Public health is working to identify and test people who may have come in close contact with the confirmed cases. Those individuals who have been confirmed are being directed to self-isolate at home, away from the public, for 14 days.

Anyone who has travelled outside Nova Scotia must self-isolate for 14 days. As always, any Nova Scotian who develops symptoms of acute respiratory illness should limit their contact with others until they feel better.

It is now more important than ever for Nova Scotians to strictly adhere to the public health orders and directives - practise good hygiene, maintain a physical distance of two metres or six feet from others, limit essential gatherings to no more than five people and stay at home as much as possible.

Nova Scotians can find accurate, up-to-date information, handwashing posters and fact sheets at https://novascotia.ca/coronavirus .

Nova Scotia Reports Fourth Death, Twenty-seven New Cases of COVID-19

Nova Scotia has recorded its fourth death related to COVID-19. Today, April 17, a female in her 80’s in Cape Breton died as a result of complications related to COVID-19.

“Its with great sadness that I have to tell you that another Nova Scotia family is now grieving the loss of a loved one as result of COVID-19,” said Premier Stephen McNeil. “As I offer them my heartfelt condolences, I want to emphasize to all Nova Scotians that we must all continue to work together to fight this terrible disease.”

As of today, April 17, Nova Scotia has 606 confirmed cases of COVID-19. Twenty-seven new cases were identified Thursday, April 16.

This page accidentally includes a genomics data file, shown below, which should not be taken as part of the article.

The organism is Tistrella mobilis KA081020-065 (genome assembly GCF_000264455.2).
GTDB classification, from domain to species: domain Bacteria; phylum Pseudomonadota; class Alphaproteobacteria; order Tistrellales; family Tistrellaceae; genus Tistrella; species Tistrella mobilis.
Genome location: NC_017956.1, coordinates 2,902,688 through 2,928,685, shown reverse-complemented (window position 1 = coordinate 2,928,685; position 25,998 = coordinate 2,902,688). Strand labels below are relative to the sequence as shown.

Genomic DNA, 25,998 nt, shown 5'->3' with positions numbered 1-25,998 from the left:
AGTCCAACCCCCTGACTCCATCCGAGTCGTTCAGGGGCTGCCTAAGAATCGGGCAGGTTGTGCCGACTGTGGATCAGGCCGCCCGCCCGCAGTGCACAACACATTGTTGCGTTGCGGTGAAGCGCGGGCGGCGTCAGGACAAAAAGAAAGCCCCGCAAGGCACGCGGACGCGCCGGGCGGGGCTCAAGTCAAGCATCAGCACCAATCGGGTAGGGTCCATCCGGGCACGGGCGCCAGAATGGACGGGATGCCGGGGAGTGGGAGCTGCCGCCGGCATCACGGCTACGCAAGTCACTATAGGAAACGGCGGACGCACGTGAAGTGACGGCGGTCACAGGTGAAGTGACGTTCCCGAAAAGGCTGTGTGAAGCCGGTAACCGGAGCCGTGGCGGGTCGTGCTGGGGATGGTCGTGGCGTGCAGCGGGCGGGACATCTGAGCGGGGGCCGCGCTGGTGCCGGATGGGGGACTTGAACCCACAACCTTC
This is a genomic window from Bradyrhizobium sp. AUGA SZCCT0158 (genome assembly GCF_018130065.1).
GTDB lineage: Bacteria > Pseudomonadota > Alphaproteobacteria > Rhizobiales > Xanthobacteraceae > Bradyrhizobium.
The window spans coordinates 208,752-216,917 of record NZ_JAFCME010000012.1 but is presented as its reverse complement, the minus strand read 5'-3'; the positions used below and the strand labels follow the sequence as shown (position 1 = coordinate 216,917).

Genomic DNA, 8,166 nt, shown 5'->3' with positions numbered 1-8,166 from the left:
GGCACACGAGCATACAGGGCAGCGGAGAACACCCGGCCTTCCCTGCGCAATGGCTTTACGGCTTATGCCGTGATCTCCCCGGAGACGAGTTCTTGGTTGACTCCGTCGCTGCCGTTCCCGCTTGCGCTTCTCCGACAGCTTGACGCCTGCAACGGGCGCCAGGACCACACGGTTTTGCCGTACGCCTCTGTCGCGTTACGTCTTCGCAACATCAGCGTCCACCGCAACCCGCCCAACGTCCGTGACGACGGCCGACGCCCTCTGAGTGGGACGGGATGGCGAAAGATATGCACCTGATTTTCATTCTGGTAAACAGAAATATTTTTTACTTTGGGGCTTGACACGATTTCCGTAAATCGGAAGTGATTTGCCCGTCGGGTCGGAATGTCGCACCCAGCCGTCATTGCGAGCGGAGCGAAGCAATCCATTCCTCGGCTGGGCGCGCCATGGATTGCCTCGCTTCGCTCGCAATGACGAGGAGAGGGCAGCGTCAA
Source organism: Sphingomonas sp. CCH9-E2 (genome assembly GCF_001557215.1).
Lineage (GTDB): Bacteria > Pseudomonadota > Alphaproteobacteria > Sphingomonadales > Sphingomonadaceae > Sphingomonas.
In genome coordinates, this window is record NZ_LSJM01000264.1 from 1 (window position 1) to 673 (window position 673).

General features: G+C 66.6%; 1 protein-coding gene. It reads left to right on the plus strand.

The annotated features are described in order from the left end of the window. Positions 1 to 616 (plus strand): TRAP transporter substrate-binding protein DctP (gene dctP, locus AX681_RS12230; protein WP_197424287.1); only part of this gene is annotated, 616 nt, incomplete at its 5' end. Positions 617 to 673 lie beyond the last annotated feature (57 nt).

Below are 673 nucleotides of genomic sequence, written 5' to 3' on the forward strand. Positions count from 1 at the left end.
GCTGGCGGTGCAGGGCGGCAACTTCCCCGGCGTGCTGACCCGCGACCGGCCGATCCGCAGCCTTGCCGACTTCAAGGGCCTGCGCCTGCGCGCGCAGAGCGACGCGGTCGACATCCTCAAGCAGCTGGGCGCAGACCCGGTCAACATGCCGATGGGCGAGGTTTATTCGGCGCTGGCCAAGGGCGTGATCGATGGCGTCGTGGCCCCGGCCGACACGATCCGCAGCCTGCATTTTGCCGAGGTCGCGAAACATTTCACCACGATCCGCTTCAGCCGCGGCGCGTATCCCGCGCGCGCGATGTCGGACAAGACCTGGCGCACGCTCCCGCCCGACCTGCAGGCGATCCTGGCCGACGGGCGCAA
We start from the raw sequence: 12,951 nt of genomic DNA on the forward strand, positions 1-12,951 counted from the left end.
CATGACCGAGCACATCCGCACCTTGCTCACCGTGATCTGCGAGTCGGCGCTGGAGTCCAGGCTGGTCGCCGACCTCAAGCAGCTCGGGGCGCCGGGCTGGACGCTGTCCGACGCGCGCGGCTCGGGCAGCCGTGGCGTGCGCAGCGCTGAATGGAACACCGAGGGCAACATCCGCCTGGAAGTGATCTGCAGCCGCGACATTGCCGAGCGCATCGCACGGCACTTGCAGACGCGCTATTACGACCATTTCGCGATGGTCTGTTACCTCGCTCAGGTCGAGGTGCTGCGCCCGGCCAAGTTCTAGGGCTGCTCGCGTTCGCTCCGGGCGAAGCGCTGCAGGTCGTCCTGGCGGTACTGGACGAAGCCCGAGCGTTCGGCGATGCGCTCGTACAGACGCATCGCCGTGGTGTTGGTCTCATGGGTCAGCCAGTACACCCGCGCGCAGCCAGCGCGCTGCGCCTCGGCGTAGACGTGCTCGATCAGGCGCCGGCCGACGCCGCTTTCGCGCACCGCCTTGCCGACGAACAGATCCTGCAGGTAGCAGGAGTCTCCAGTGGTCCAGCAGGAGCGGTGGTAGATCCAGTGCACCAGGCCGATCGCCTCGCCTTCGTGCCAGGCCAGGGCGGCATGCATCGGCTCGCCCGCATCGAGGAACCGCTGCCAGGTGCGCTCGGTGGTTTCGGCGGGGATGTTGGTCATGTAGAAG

The QEII Health Sciences Centre’s microbiology lab completed 966 Nova Scotia tests on Thursday, April 16 and is operating 24-hours.

As of April 16, there were eight licensed long-term care homes in Nova Scotia with cases of COVID-19, involving 55 residents and 43 staff.

While most cases in Nova Scotia have been connected to travel or a known case, there is now community spread. That is why travel has been removed as a requirement for testing for COVID-19.

The list of symptoms being screened for has recently expanded. If you have two or more of the following symptoms, visit https://811.novascotia.ca/ to determine if you should call 811 for further assessment:

  • fever
  • new or worsening cough
  • sore throat
  • runny nose
  • headache

To date, Nova Scotia has 19,506 negative test results, 606 positive COVID-19 test results and four deaths. Confirmed cases range in age from under 10 to over 90. Eleven individuals are currently in hospital, five of those in ICU. One-hundred and seventy-seven individuals have now recovered and their cases of COVID-19 are considered resolved. Cases have been identified in all parts of the province. A map and graphic presentation of the case data is available at https://novascotia.ca/coronavirus/data.

Public health is working to identify and test people who may have come in close contact with the confirmed cases. Those individuals who have been confirmed are being directed to self-isolate at home, away from the public, for 14 days.

Anyone who has travelled outside Nova Scotia must self-isolate for 14 days. As always, any Nova Scotian who develops symptoms of acute respiratory illness should limit their contact with others until they feel better.

It is now more important than ever for Nova Scotians to strictly adhere to the public health orders and directives - practise good hygiene, maintain a physical distance of two metres or six feet from others, limit essential gatherings to no more than five people and stay at home as much as possible.

Nova Scotians can find accurate, up-to-date information, handwashing posters and fact sheets at https://novascotia.ca/coronavirus.

Today's update will be livestreamed at 3 p.m. on https://novascotia.ca/stayinformed/webcast, @nsgov Facebook and YouTube channels.